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Blond Wayfarer turns 9 months old today!
I began this website on May 23, 2015 because my teaching career temporarily flew off the rails, and I wasn’t sure what I wanted out of life anymore.
Previously, I’d blogged on livejournal (neeeeerd) for roughly 6 years throughout high school and college. So I wasn’t a complete stranger to the wonderful world of online journals. I figured travel blogging would fill a void in my life, and went to Blue Host to purchase this domain.
Ever since I left graduate school, I seem to make travel-related decisions every year. In 2012, I only dreamed of solo travel, being too shy and uncertain to actually book a damn ticket, but I went on family trips (still awesome, fyi) and read travel blogs. In 2013, I booked the best solo trip to Scotland. This journey changed my perspective on how important it is for us to seize the moment and make memories, alone if necessary, that’ll last a lifetime. In 2014, I began the facebook page for Blond Wayfarer, but chickened out and forgot it even existed.
And then in 2015, Blond Wayfarer was launched for real.
I find it so hard to believe that my baby’s almost a year old! Adventurous Kate’s post “The Reality of Being a Professional Travel Blogger” mentions that many travel bloggers give up within a year due to the time commitment involved in running a website. And I think she’s absolutely right.
As a new travel blogger, I’ve learned quite a few lessons about dedication and passion, and why both those things are essential if you ever want your website to grow.
It’s embarrassing as hell, but the truth of the matter is I’m a lazy person. Remember me writing one post for the duration of my 7 week Central Europe trip? Or my radio silence at the beginning of the school year? It’s a damn good thing I’m passionate about travel because otherwise this blog would be banished to an even more obscure corner of the internet.
To have a successful blog, you can’t be lazy. Period. It’s a lesson I’ve had to learn the hard way. I’d probably have far more followers if I had been consistent in the earlier months. Don’t make my mistakes.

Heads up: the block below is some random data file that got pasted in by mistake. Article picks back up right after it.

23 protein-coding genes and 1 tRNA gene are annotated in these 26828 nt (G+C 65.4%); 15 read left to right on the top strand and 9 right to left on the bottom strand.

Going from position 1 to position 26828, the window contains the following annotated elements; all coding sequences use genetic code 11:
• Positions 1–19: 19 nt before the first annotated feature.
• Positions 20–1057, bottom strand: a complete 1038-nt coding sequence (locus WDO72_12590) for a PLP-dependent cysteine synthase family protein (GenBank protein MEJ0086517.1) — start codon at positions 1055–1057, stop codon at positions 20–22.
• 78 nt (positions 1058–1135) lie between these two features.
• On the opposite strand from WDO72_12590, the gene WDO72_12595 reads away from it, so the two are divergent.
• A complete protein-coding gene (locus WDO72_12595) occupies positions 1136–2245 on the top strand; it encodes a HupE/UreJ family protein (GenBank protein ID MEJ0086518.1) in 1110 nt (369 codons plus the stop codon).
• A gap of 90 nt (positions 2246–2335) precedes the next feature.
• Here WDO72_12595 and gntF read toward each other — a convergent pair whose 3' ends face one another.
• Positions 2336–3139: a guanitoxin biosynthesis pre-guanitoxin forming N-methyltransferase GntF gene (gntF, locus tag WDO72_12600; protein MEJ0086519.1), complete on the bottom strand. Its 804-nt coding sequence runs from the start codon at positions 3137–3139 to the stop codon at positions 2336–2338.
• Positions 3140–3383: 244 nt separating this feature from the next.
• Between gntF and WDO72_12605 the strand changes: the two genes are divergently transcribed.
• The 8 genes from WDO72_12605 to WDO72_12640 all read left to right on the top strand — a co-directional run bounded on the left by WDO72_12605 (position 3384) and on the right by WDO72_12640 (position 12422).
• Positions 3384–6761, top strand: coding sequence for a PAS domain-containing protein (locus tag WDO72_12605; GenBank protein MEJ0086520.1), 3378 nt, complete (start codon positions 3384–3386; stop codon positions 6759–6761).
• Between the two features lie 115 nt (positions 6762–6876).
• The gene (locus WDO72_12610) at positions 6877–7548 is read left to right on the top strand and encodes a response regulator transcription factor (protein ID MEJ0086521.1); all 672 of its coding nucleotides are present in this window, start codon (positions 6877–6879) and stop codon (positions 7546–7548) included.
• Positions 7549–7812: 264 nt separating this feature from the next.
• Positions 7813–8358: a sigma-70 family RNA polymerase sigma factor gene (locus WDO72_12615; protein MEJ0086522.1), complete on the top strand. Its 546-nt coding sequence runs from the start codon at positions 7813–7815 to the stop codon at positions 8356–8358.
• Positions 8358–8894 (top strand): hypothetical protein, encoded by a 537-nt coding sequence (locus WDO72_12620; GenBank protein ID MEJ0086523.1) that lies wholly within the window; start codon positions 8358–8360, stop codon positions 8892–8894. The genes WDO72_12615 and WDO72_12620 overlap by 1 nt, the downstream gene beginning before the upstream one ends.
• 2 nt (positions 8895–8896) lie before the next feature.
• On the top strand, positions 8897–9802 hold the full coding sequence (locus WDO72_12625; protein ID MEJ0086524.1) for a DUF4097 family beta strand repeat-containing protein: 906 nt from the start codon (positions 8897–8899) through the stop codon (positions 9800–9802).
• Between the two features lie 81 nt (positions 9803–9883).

Sometimes, like many of us trying to break into a saturated field, I feel impatient. I want readers, I want followers, I want page views, but I’m not always willing to wait for the numbers. I want them now! Ain’t gonna happen. I haven’t proven myself an investment yet.
Needless to say, travel blogging has been an eye-opening experience, one which has forced me to come to terms with two facts: popularity doesn’t always come easily, even on the internet, and producing good content needs to come first before a dedicated audience decides to take a chance on you.
I don’t normally talk about the business aspects of owning a travel blog. Lots of writers dream of the day when they can travel the world for free and write about their adventures. Makes sense, right?
As for me, I don’t know where my travel blog will lead me, but I’m definitely having a lot of fun making friends who share the same travel values I do! I wouldn’t give up this website for anything!
So it’s time for a pep talk! Right now I don’t make any money off this blog but it’s okay. And, all you new traveler bloggers, better not give up even if you’re flat broke.
There’s a niche for you. Trust me, travel blogging may seem like a packed market, but space exists for your voices, your ideas, your opinions. You just gotta get creative. Don’t write about what’s been done to death. General “I quit my job to be a nomad!” type blogs aren’t exactly creative or unique. Neither are “I travel the world to eat lots of food” blogs. Even solo female travel has been done to death at this point.
Be an authority on specialized aspects of travel instead. For example, my goal is to be an authority on literary travel, traveling with hypochondria, traveling with a fear of flying, and part time travel, to name a few.
I believe in you. Don’t give up.
Ways to Stay Motivated as a New Travel Blogger
- Join some enjoyable travel chats on twitter. Twitter’s travel chats are a great way to earn followers in the beginning. Trust me, it’s reassuring to see those numbers go up after a few tweets. These chats are always a great way for you to discover new blogs and readers.
- Interact with the established travel blogger community. I’m a member of Travel Blog Success, and the facebook group keeps me motivated to push forward even when I don’t wanna write. We all support each other. Blogging is a lonely business if you attempt it alone. Also, being part of the community helps you make connections with more popular bloggers. Don’t target them as your audience, that’s a waste of time, but learn from them and interact with them. The right retweet from the right blogger at the right time can bring tons of new page views and followers. Worth it.
- Remember why you’re travel blogging. If you’re seeking fame and fortune, you’re probably better off in another field. You need to feel passionate about travel; otherwise your site will fizzle in two months. Don’t waste your time professionally blogging about travel if exploring the world isn’t a priority for you. There are book bloggers, mom bloggers, food bloggers, running bloggers, fashion bloggers. Write about where your heart belongs. It’s where your voice shines the most.
Are you a new travel blogger? What challenges have you faced in your first few months of blogging? What advice would you add to this post?